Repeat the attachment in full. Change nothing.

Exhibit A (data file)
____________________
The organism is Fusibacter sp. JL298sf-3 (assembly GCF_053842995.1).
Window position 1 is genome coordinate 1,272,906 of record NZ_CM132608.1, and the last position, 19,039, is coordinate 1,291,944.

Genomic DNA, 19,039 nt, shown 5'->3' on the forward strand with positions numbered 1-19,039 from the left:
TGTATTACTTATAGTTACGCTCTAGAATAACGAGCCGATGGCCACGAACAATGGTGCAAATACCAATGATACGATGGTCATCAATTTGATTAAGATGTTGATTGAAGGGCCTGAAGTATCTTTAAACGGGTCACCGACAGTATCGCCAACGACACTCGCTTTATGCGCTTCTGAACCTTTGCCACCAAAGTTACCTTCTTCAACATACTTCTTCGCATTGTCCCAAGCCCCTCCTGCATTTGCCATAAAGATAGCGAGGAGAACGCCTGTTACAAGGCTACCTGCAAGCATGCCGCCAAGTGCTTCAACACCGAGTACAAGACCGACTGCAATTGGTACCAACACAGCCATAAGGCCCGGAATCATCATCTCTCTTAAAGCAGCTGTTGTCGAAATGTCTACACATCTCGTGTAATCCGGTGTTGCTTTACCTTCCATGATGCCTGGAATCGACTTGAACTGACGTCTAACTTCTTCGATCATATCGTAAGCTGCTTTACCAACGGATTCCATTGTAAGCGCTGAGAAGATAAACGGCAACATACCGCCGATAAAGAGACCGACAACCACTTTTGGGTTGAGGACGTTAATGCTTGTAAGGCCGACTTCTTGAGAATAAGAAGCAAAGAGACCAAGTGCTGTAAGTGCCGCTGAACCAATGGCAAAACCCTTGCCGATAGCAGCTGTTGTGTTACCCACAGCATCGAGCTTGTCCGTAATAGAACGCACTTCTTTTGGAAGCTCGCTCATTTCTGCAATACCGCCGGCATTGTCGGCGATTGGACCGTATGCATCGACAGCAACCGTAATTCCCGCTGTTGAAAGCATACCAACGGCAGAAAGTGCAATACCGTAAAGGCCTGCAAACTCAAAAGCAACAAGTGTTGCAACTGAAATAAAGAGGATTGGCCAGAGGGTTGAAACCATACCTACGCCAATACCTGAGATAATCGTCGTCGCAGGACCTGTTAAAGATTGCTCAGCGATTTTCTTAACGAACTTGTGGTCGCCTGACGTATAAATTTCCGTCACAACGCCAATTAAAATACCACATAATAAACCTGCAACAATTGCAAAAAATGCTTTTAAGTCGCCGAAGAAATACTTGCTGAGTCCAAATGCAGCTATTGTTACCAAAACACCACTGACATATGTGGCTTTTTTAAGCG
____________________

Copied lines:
The organism is Fusibacter sp. JL298sf-3 (assembly GCF_053842995.1).
Window position 1 is genome coordinate 1,272,906 of record NZ_CM132608.1, and the last position, 19,039, is coordinate 1,291,944.

Genomic DNA, 19,039 nt, shown 5'->3' on the forward strand with positions numbered 1-19,039 from the left:
TGTATTACTTATAGTTACGCTCTAGAATAACGAGCCGATGGCCACGAACAATGGTGCAAATACCAATGATACGATGGTCATCAATTTGATTAAGATGTTGATTGAAGGGCCTGAAGTATCTTTAAACGGGTCACCGACAGTATCGCCAACGACACTCGCTTTATGCGCTTCTGAACCTTTGCCACCAAAGTTACCTTCTTCAACATACTTCTTCGCATTGTCCCAAGCCCCTCCTGCATTTGCCATAAAGATAGCGAGGAGAACGCCTGTTACAAGGCTACCTGCAAGCATGCCGCCAAGTGCTTCAACACCGAGTACAAGACCGACTGCAATTGGTACCAACACAGCCATAAGGCCCGGAATCATCATCTCTCTTAAAGCAGCTGTTGTCGAAATGTCTACACATCTCGTGTAATCCGGTGTTGCTTTACCTTCCATGATGCCTGGAATCGACTTGAACTGACGTCTAACTTCTTCGATCATATCGTAAGCTGCTTTACCAACGGATTCCATTGTAAGCGCTGAGAAGATAAACGGCAACATACCGCCGATAAAGAGACCGACAACCACTTTTGGGTTGAGGACGTTAATGCTTGTAAGGCCGACTTCTTGAGAATAAGAAGCAAAGAGACCAAGTGCTGTAAGTGCCGCTGAACCAATGGCAAAACCCTTGCCGATAGCAGCTGTTGTGTTACCCACAGCATCGAGCTTGTCCGTAATAGAACGCACTTCTTTTGGAAGCTCGCTCATTTCTGCAATACCGCCGGCATTGTCGGCGATTGGACCGTATGCATCGACAGCAACCGTAATTCCCGCTGTTGAAAGCATACCAACGGCAGAAAGTGCAATACCGTAAAGGCCTGCAAACTCAAAAGCAACAAGTGTTGCAACTGAAATAAAGAGGATTGGCCAGAGGGTTGAAACCATACCTACGCCAATACCTGAGATAATCGTCGTCGCAGGACCTGTTAAAGATTGCTCAGCGATTTTCTTAACGAACTTGTGGTCGCCTGACGTATAAATTTCCGTCACAACGCCAATTAAAATACCACATAATAAACCTGCAACAATTGCAAAAAATGCTTTTAAGTCGCCGAAGAAATACTTGCTGAGTCCAAATGCAGCTATTGTTACCAAAACACCACTGACATATGTGGCTTTTTTAAGCG